Baby chicks are initially kept in a barn heated to 35 C and sleep on wood shavings. The barn temperature is lowered in five-degree increments each week until the chickens are carried out in “chicken tractors” to the pasture after four weeks. These moveable coops house about 75 birds each, and lack floors, allowing the chickens to peck for insects and munch on grass and clover.
Moylan moves the huts daily, so his chickens have fresh pasture to peck at. But the bulk of their diet consists of a non-genetically modified soy-and-corn blend he purchases by the tonne from Jones Feed Mill Ltd., in Linwood, Ont.
Mike Edwards, the chief executive there, said that every “input” across the board in his business has increased over the past eight months: the corn and soy he buys from farmers to make feed, the wages he pays, the fuel for his trucks, even cardboard boxes have ballooned in price.
The war in Ukraine, drought in the United States and ongoing supply chain snafus have all helped push global soybean and corn prices to near record highs.
For Moylan, that means a 25-kg bag of non-GMO chicken feed purchased today costs $22, or 30 per cent more than it did 18 months ago. Chickens eat a lot of feed, about half a bag each over the eight weeks or so it takes them to reach a market weight of around four kilos.
Feed costs, plus the initial outlay for chicks, represent about 70 per cent of a producer’s costs, Edwards said. Moylan has one full-time employee, aside from himself, and when the chickens are judged ready for the barbecue, he pays some local teenagers $17 an hour to help him catch the birds in an operation that starts at dusk when they are most docile.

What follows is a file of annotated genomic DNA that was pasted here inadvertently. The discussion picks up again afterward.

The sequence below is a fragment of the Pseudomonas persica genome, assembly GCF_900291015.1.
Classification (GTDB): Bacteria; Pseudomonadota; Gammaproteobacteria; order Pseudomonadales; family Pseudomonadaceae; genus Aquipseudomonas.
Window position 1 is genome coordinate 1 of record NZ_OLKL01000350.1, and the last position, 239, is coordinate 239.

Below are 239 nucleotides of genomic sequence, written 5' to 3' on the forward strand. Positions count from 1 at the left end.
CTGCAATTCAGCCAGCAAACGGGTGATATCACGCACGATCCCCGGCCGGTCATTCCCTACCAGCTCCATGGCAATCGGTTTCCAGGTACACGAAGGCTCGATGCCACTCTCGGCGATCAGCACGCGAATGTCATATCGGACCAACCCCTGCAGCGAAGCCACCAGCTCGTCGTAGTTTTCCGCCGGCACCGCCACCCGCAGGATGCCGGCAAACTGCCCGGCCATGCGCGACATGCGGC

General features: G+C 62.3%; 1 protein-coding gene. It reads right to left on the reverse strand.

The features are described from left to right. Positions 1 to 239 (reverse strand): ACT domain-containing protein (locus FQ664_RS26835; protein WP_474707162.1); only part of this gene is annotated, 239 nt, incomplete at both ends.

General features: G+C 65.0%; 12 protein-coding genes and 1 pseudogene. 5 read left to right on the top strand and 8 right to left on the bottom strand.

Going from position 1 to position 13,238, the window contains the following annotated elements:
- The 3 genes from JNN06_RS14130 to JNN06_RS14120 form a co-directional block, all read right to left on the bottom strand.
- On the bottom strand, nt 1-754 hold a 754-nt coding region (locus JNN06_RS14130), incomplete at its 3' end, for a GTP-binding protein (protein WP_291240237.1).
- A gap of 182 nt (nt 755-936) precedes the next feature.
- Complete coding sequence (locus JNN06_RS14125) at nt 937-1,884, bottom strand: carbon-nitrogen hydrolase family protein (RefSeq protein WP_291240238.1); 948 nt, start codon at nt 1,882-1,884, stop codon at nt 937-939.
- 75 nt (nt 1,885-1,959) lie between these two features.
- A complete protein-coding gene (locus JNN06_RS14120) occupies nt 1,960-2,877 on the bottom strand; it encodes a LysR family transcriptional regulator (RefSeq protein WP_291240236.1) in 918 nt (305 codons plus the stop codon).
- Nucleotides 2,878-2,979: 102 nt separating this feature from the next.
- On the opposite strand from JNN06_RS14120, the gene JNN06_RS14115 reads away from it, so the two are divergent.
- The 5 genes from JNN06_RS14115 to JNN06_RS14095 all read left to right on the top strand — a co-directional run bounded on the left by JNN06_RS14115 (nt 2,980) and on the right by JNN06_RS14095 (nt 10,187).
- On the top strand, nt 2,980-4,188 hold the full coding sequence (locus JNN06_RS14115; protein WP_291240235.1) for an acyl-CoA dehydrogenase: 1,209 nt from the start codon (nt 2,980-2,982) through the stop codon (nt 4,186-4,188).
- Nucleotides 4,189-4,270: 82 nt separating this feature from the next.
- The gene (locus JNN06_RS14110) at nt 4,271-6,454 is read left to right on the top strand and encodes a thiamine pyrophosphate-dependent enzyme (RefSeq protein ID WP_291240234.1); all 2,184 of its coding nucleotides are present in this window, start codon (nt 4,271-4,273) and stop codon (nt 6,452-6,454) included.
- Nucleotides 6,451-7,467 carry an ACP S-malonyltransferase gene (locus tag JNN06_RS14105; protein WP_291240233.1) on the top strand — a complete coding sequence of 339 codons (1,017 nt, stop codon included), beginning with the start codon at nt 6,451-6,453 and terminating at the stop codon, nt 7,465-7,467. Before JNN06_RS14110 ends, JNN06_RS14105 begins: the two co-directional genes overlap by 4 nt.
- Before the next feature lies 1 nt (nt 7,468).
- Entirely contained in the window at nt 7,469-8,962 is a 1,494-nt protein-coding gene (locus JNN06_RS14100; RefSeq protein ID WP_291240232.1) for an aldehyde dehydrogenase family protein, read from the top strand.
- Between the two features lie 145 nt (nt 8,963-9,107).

He then hauls them by trailer behind a 2009 pick-up truck to an abattoir — burning $150 in gas. Once processed, the chickens are kept in cold storage awaiting sale, as a fresh flock of 750 arrives on the farm, and the eight-week cycle begins anew.
Sales are couriered direct to customers — another expense — as is marketing the product. Also in the mix: mortgage payments on a 150-acre property, hydro bills, insurance, machinery and building maintenance costs. At every turn, there is another financial bite, all but guaranteeing that whatever profit is left at the end of the day gets plugged back into the farm.
“We are keeping the bills paid,” Moylan said.
The payoff for customers is delicious chicken. Erica Tessier, a drama teacher in Wellesley, Ont., is a fan, because of the taste — she describes it as meatier and more flavourful than grocery-store bought fare — but even more so for how the chickens are raised.
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“It is not factory farming,” she said.
Moylan’s buyers typically fall into three categories: those in it for the taste, the animal welfare crowd and the health-conscious types who view the birds as more nutritious than their barn-raised relatives.
Alas, on the evening of Jan. 3, Siobhan Morris was short of options, and patience, as she scanned the meat counter at Loblaws. It was 7 p.m. She was famished, but not quite hungry enough to shell out $37 for five chicken breasts, although she did opt for a lighter weight tray of breasts — at the same price per kilogram — since she wasn’t in the “mood to go hunting for cheaper chicken.”
There are no real discounts in Moylan’s freezer, but there is an Ontario chicken farmer with bills to pay, a family to feed and yummy birds to send via courier to your front door.
“We are getting a little low on chickens,” he said. “But we have some pigs going in next week.”